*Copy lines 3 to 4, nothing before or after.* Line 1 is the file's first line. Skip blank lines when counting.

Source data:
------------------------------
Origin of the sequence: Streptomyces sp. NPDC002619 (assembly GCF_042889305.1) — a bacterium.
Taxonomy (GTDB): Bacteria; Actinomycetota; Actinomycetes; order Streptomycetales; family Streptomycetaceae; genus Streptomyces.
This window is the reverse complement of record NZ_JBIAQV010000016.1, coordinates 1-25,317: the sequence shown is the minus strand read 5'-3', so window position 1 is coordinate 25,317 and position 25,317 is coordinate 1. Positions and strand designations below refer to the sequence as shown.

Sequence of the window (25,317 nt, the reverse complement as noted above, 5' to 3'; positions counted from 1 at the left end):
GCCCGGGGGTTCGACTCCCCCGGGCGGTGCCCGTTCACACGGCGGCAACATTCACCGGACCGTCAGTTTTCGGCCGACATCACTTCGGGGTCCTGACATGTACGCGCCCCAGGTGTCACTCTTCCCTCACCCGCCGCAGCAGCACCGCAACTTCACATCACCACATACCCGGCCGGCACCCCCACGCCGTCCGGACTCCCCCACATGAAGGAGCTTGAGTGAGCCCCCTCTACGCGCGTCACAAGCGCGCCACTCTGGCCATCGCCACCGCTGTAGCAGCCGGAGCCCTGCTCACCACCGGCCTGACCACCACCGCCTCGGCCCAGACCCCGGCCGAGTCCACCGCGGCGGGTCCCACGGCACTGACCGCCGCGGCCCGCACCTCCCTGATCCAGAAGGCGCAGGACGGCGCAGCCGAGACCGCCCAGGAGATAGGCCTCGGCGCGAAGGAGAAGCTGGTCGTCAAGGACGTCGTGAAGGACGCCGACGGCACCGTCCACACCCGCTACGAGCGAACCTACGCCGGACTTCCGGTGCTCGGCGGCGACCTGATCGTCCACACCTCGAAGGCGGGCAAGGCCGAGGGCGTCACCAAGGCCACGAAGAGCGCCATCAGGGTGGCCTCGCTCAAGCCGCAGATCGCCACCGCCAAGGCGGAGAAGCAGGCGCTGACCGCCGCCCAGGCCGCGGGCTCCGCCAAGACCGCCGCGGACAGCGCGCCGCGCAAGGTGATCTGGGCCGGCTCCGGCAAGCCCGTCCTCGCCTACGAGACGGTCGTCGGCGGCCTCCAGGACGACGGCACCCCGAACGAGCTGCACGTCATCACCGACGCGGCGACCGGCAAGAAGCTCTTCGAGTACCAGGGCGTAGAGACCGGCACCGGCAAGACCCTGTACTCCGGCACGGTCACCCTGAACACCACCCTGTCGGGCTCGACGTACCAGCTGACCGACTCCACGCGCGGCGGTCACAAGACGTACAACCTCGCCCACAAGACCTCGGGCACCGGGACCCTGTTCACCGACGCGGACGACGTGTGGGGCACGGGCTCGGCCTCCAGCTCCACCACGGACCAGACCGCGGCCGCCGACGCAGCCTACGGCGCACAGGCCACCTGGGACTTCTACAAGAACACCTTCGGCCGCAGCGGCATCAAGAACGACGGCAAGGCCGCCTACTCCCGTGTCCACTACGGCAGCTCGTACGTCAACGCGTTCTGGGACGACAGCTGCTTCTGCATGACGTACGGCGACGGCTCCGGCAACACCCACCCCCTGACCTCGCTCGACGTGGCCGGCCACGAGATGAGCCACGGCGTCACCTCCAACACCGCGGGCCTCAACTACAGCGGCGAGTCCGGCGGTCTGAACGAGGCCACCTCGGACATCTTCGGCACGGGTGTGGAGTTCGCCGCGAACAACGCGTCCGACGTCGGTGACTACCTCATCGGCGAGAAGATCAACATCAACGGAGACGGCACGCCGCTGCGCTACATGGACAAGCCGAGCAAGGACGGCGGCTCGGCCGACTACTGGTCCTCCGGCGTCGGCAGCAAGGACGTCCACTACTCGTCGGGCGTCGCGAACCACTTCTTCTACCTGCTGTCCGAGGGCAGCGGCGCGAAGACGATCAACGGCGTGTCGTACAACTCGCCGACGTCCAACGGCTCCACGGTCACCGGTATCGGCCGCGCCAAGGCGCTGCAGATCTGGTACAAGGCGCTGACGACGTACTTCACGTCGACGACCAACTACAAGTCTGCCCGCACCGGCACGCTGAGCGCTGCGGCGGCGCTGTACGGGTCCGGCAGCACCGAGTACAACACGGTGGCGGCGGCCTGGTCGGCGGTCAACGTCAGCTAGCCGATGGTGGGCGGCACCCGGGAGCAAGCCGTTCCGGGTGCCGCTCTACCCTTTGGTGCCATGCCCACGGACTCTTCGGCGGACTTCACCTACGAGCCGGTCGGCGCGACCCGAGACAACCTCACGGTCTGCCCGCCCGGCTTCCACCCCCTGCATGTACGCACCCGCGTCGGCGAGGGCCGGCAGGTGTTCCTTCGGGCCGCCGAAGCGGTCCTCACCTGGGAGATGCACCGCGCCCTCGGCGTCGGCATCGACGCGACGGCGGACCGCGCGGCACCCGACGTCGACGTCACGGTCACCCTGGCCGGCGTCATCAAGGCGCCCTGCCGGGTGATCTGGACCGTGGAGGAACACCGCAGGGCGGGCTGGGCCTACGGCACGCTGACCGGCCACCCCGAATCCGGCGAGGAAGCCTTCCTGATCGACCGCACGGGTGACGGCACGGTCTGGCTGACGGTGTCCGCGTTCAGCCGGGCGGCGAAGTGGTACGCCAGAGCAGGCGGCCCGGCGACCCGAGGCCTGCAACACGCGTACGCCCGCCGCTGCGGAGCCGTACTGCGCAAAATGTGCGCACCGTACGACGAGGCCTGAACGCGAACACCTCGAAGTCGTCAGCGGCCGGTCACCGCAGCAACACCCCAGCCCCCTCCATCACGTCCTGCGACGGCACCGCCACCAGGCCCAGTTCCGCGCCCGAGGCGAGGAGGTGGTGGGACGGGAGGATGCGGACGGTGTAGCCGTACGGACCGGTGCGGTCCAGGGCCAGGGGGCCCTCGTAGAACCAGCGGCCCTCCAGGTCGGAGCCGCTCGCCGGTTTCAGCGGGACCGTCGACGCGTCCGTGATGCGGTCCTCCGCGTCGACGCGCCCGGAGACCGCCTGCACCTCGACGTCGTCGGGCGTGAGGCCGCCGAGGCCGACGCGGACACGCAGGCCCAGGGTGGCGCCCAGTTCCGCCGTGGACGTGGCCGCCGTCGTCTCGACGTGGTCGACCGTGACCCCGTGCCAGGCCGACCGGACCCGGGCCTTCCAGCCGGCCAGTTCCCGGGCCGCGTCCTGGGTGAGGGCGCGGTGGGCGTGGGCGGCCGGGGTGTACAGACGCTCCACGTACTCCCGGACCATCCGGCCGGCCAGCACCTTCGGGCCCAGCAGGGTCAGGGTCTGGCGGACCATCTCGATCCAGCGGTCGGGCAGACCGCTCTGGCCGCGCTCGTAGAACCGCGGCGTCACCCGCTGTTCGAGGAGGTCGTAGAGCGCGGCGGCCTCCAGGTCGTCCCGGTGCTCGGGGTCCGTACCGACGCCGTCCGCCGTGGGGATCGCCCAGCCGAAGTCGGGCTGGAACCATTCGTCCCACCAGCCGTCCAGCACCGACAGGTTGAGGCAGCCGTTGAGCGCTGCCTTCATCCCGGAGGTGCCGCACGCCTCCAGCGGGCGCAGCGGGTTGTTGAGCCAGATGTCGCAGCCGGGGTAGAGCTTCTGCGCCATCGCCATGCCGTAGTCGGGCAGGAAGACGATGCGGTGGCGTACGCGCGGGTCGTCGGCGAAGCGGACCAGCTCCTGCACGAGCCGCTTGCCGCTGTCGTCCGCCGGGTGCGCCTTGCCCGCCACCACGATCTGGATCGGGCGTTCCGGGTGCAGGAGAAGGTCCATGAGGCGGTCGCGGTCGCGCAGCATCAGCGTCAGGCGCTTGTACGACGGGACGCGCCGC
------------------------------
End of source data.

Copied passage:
This window is the reverse complement of record NZ_JBIAQV010000016.1, coordinates 1-25,317: the sequence shown is the minus strand read 5'-3', so window position 1 is coordinate 25,317 and position 25,317 is coordinate 1. Positions and strand designations below refer to the sequence as shown.

Sequence of the window (25,317 nt, the reverse complement as noted above, 5' to 3'; positions counted from 1 at the left end):